Marketing Manager Career Working Environment
Marketing managers work in close proximity to upper management, and keep similarly strenuous hours. In 2000, almost 38 percent of the people in this field reported working 50 hours or more per week. Additionally, job-related travel can be extensive; marketing managers are often required to attend the meetings of industries or associations, or meetings with clients in other offices.
Marketing Manager Career Description
Marketing managers are in charge of developing marketing plans for a corporation or (less frequently) a small business. It is their job to get out the name of a company or a new product, and figure out new and innovative ways to sell that product to new people.
Marketing Manager Career Details
Marketing managers continually assess the company's marketing strategy-a detailed account of how a product or a brand will be sold. Working with product development managers and market research managers, who are also vital links towards an overall strategy, they come up with ideas to better a brand and how it is marketed. Working with top management, marketing managers also make recommendations on the pricing of a product for maximum company profit.
Marketing Manager Career Specializations
Marketing managers tend to stick to one sort of brand throughout their professional career-someone who can market makeup has a different sort of skill than a marketing manager for a power company, for instance. Within any marketing department, though, you'll find people who concentrate on a micro level of the general marketing. For instance, product development managers are marketers, in that they reassess a product to better its sales. Market research managers determine why a product is selling at the rate it is.
Related careers in this field are:
Public relations managers-Make sure that the face of the company looks good, which betters sales.
Promotion managers-Oversee promotions programs to come in closer contact with purchasers.
Creative directors-Work with an advertising staff to formulate an overall advertising strategy as well as individual ads that are part of that strategy.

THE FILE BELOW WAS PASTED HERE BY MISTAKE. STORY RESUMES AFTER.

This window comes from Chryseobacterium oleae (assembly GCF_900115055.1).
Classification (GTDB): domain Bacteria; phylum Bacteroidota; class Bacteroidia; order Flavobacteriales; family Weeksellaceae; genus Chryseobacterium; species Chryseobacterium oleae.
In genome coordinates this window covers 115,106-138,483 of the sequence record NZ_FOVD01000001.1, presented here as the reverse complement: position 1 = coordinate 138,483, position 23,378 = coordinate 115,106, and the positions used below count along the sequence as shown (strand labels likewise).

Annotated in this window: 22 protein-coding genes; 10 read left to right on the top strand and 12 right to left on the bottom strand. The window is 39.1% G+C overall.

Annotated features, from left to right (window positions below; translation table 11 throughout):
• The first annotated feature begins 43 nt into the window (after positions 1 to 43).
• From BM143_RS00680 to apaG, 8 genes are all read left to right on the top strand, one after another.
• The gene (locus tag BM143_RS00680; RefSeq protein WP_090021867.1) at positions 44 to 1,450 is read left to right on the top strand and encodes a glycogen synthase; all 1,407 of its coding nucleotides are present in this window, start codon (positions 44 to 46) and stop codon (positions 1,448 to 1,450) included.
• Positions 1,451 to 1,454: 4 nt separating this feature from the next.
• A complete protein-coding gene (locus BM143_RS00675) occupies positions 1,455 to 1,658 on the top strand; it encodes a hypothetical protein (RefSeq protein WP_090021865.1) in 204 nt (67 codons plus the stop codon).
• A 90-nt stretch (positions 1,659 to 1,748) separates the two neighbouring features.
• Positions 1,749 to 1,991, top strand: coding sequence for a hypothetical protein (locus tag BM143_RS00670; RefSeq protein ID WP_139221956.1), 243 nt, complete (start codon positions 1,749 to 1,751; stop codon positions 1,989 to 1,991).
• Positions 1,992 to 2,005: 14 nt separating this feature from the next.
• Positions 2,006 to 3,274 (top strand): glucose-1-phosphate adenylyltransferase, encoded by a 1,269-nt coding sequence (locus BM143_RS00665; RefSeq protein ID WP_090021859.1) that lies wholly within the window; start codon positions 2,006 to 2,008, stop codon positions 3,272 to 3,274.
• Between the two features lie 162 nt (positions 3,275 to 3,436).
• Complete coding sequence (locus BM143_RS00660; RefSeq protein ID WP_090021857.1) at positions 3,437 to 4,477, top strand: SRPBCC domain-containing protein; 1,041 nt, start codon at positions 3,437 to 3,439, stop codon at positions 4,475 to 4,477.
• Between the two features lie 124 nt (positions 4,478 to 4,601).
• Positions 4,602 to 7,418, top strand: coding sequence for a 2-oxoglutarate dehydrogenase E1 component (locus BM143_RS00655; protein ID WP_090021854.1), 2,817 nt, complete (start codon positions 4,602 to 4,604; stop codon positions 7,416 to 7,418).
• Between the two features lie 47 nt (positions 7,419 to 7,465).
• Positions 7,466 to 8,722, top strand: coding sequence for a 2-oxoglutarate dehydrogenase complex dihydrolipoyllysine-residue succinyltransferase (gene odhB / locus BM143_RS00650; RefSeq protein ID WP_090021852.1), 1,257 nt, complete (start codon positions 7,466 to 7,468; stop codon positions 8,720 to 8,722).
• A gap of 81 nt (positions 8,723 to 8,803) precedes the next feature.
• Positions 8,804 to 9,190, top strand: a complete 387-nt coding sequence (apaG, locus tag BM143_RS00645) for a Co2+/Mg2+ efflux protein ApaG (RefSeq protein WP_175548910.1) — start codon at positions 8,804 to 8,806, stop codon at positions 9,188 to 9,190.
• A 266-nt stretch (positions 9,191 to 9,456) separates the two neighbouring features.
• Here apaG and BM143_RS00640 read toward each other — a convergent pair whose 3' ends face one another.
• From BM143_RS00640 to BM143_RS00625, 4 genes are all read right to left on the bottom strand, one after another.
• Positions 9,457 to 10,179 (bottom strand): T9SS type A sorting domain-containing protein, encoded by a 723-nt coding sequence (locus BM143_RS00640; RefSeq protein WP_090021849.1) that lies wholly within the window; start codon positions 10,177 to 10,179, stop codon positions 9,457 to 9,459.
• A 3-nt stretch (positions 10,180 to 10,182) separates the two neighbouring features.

Media directors-Oversee the communication media.
Programs to Consider:
Marketing Manager Career Required Training
Because of the diversity of this work, employers prefer applicants with a varied resume and a strong liberal arts education. However, the diversity within this field also allows for a variety of people to break into this or related careers. Degrees in sociology, psychology, philosophy or literature are common in this field. Many colleges and universities offer degree programs in marketing; many employers look for applicants with a bachelor's or master's degree in business administration with an emphasis on marketing.
Marketing Manager Career Coursework
The traditional liberal arts should be backed up by course work in business law, economics, accounting, finance, mathematics and statistics. If you aim to work in a technical field, you should have some understanding of that field, and consider training in engineering or science.
Marketing Manager Career Future Job Outlook
This field is expected to grow at a faster rate than average in the next ten years. The globalization of markets means that marketing and promotions will be intense-so intense, in fact, that many companies will hire contractors instead of full-time staff to keep up the pace. Because marketing is such an important part of any successful company, the potential for personal career advancement in this field is high. Many marketing managers use their job and proximity to top management as a stepping-stone to assuming a position in the higher ranks.
Marketing Manager Salary
The median annual earnings for marketing managers in 2011 was $108,260. Many managers earn annual bonuses that equal 10 percent or more of their salaries, depending on performance.